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I will admit it: I am ambivalent about Zarqawi’s death.

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Message Jay Esbe
I will admit it: I am ambivalent about Zarqawi's death.

Oh I know this isn't "politically correct". I also know that it will inevitably be twisted, taken out of context, and ruthlessly used politically by those who've supported the illegal, immoral, and obviously failed occupation of Iraq, in their never ending quest to broad-brush so-called "Liberals" as "Anti-American, and even gleeful at American failures and troop loses. I also know that many on the left will run from this opinion by me just as they've run from so many other truths, unthinkingly preferring polity of any form over the inconvenience and hostility created by unpopular truths.

But never the less, I am ambivalent. On the one hand, obviously Zarqawi was responsible for immense suffering of innocent people, and his death was nothing if not "just" in the sense of the immediate. And his death may well result in a reduction of the horrific violence suffered by innocent people. For that I am immensely grateful. But my ambivalence arises on account of the less than immediate consequences, and within the context of the geopolitical realities of America's criminal foreign policy in the region, and our own future as Americans.

Prefacing this for the moment, I do not believe that the death of Zarqawi does in fact mark a "turning point" in this monumental failure in Iraq. I believe this occupation will continue to fail, and that any one individual is inconsequential to an outcome based on innate outrage at being occupied and robbed. But if it does alter the course in a meaningful way, I have to selfishly ask what the implications are for us as Americans, and unselfishly ask what the consequences are for the rest of the world.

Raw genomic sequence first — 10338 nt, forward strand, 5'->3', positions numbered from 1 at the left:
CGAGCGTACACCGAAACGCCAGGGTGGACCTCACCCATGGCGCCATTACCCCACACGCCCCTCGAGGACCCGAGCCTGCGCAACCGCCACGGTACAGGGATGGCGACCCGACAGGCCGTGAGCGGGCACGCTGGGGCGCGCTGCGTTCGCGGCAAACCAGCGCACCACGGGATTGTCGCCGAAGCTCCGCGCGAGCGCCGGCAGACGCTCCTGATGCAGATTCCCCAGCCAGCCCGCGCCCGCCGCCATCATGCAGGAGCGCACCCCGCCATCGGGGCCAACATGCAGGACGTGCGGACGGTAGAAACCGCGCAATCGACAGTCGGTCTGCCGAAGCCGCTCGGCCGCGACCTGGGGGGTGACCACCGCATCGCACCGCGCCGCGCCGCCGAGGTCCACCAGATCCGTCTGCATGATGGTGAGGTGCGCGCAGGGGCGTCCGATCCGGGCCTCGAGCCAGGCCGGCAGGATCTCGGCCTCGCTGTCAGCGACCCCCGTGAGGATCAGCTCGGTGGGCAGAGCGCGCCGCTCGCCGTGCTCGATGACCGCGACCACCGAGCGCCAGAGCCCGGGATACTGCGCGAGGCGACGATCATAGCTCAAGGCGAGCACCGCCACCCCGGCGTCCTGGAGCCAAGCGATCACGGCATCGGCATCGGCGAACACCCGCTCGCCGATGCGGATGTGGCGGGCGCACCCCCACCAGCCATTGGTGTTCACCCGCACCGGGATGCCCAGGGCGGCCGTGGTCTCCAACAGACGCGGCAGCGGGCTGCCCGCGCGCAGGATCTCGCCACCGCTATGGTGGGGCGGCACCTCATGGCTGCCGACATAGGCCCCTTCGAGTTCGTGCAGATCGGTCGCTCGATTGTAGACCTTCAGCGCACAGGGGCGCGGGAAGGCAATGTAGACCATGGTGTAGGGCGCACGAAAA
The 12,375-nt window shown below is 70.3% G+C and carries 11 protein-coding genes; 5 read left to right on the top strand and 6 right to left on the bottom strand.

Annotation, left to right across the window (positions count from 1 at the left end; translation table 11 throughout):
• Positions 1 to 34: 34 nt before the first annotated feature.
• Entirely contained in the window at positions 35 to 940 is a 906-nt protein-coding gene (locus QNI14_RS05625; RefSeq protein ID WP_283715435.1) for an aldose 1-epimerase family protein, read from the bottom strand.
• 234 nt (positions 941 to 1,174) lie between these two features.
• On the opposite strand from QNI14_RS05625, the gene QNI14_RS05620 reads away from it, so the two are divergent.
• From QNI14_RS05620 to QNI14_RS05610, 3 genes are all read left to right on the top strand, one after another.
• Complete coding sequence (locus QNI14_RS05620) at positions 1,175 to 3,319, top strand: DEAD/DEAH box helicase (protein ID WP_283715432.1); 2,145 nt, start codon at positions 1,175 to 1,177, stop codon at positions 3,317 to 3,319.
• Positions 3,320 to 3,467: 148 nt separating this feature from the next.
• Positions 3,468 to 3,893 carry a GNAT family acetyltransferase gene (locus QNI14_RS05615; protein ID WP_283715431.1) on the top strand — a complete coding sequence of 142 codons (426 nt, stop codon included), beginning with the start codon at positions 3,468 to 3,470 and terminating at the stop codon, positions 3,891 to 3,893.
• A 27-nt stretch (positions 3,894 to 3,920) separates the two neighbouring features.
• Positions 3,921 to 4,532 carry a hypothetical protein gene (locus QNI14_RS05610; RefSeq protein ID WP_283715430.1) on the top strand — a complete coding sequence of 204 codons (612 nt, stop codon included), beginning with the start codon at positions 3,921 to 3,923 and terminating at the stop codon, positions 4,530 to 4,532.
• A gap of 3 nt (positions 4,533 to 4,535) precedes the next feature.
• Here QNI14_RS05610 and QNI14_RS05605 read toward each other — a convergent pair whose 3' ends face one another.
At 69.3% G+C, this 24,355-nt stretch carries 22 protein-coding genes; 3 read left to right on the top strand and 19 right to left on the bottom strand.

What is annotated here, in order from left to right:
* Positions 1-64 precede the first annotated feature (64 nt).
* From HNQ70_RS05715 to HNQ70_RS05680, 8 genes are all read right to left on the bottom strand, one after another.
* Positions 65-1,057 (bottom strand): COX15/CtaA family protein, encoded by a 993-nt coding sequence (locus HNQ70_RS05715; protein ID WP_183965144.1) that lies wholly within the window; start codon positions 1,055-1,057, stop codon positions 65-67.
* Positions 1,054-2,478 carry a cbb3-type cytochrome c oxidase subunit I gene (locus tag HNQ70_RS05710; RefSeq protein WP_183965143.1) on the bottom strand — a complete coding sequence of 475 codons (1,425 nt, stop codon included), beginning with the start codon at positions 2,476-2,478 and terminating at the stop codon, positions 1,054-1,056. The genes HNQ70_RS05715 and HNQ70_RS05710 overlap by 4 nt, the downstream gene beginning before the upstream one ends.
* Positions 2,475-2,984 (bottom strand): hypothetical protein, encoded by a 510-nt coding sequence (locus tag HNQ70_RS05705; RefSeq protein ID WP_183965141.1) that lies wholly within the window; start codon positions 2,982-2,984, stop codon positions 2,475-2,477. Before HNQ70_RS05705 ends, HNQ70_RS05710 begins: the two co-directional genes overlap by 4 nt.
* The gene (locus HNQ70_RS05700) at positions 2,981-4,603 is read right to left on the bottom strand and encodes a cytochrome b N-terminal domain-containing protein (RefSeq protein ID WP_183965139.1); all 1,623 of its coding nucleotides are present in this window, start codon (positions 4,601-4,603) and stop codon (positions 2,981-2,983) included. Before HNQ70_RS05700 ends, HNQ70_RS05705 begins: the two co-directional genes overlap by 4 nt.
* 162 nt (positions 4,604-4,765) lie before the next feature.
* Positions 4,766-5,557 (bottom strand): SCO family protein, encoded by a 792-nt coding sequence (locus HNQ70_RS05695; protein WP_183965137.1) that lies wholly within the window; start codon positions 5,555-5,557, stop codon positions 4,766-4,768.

When Iraq "went bad", I was indeed grateful that it did. For had it not, we'd have been confronted with a far worse situation had it succeeded; a criminal administration would have succeeded in it's crime, and surely gone on to even greater affronts to the rule of law and peace. Had the war succeeded, we'd still be living in an intellectually and morally crushing environment where the leadership remained wholly unaccountable to anything other than polls measuring their success at exactly what Adolf Hitler attempted. Yes, it's the tired old Hitler comparison, but I will neither apologize for making it, nor will I fail to defend the apt parallels. While Bush and Cheney have not murdered six million people based on racial purity, had they succeeded in their plan, they may well have murdered a million or more for their religion and theft and control of their resources. And they still may.

Zarqawi's death marks for the moment, a renewed hope for the neo-conservatives that this may all turn out for them in the end. That hope is as lethal to this nation, and the rest of the world, as any hope ever held by a regime bent on world domination and the violent imposition of ideology.

The noise of the dying beast had begun to abate, replaced by whimpering and an understanding that very soon, the crime would be punished by the American people. But like the Nazi's, the grandiosity of the ambition has been matched by tireless optimism renewed by the slightest hope. Zarqawi's death has given hope to a demonstrated enemy of the supposed American values of the rule of law and accountability.

Zarqawi is not my "friend", and I do not grieve for his life. But he was "the enemy of my enemy", and for those who claim to want an America which abides in it's self-proclaimed principles of justice and the rights of self-determination of other peoples in the world, if they cast aside the imposed fear which precludes honesty, they too will find their ambivalence.

In the end, from the time it became apparent that the attack on Iraq was based upon lies and against international law precluding wars of aggression, there were two possibilities and two paths which would result. America needed to suffer the consequences it's suffered for it's actions. Anything which further enables it's outrages, will preclude it's hoped for restoration to collective moral sanity and respectability as a nation among nations.
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Jay Esbe is a writer with a background in cultural anthropology and comparative religion and lives in Seattle Washington.
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